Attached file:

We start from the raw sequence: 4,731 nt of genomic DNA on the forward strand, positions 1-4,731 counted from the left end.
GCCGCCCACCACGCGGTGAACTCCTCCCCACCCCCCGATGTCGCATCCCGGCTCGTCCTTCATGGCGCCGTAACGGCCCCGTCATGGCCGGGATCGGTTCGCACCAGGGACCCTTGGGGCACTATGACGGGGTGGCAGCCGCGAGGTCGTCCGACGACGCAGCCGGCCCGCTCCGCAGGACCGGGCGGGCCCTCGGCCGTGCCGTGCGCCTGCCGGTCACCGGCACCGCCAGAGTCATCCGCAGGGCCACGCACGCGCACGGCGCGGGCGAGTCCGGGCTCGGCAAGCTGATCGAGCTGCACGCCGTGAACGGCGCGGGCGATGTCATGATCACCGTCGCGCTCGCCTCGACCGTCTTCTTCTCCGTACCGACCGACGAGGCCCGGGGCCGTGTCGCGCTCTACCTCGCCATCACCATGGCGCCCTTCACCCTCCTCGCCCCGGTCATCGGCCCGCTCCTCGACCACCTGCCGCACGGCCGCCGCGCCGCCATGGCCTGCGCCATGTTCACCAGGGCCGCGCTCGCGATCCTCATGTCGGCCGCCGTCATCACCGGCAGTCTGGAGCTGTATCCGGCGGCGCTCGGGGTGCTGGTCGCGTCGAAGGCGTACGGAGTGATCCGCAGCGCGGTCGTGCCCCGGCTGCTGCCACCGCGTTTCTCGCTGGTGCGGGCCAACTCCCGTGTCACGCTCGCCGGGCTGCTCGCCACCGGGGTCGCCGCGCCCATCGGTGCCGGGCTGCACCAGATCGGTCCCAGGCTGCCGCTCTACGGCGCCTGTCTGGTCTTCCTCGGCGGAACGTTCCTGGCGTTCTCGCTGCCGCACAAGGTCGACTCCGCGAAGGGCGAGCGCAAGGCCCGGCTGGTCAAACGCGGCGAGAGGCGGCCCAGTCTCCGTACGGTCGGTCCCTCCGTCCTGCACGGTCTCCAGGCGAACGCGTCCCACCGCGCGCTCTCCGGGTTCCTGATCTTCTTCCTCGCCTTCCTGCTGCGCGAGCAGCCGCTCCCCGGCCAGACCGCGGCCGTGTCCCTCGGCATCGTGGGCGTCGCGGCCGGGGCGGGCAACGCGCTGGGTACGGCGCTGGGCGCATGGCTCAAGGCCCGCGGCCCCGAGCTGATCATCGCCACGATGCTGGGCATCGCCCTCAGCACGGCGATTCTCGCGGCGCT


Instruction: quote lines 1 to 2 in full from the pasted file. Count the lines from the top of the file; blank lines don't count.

We start from the raw sequence: 4,731 nt of genomic DNA on the forward strand, positions 1-4,731 counted from the left end.
GCCGCCCACCACGCGGTGAACTCCTCCCCACCCCCCGATGTCGCATCCCGGCTCGTCCTTCATGGCGCCGTAACGGCCCCGTCATGGCCGGGATCGGTTCGCACCAGGGACCCTTGGGGCACTATGACGGGGTGGCAGCCGCGAGGTCGTCCGACGACGCAGCCGGCCCGCTCCGCAGGACCGGGCGGGCCCTCGGCCGTGCCGTGCGCCTGCCGGTCACCGGCACCGCCAGAGTCATCCGCAGGGCCACGCACGCGCACGGCGCGGGCGAGTCCGGGCTCGGCAAGCTGATCGAGCTGCACGCCGTGAACGGCGCGGGCGATGTCATGATCACCGTCGCGCTCGCCTCGACCGTCTTCTTCTCCGTACCGACCGACGAGGCCCGGGGCCGTGTCGCGCTCTACCTCGCCATCACCATGGCGCCCTTCACCCTCCTCGCCCCGGTCATCGGCCCGCTCCTCGACCACCTGCCGCACGGCCGCCGCGCCGCCATGGCCTGCGCCATGTTCACCAGGGCCGCGCTCGCGATCCTCATGTCGGCCGCCGTCATCACCGGCAGTCTGGAGCTGTATCCGGCGGCGCTCGGGGTGCTGGTCGCGTCGAAGGCGTACGGAGTGATCCGCAGCGCGGTCGTGCCCCGGCTGCTGCCACCGCGTTTCTCGCTGGTGCGGGCCAACTCCCGTGTCACGCTCGCCGGGCTGCTCGCCACCGGGGTCGCCGCGCCCATCGGTGCCGGGCTGCACCAGATCGGTCCCAGGCTGCCGCTCTACGGCGCCTGTCTGGTCTTCCTCGGCGGAACGTTCCTGGCGTTCTCGCTGCCGCACAAGGTCGACTCCGCGAAGGGCGAGCGCAAGGCCCGGCTGGTCAAACGCGGCGAGAGGCGGCCCAGTCTCCGTACGGTCGGTCCCTCCGTCCTGCACGGTCTCCAGGCGAACGCGTCCCACCGCGCGCTCTCCGGGTTCCTGATCTTCTTCCTCGCCTTCCTGCTGCGCGAGCAGCCGCTCCCCGGCCAGACCGCGGCCGTGTCCCTCGGCATCGTGGGCGTCGCGGCCGGGGCGGGCAACGCGCTGGGTACGGCGCTGGGCGCATGGCTCAAGGCCCGCGGCCCCGAGCTGATCATCGCCACGATGCTGGGCATCGCCCTCAGCACGGCGATTCTCGCGGCGCT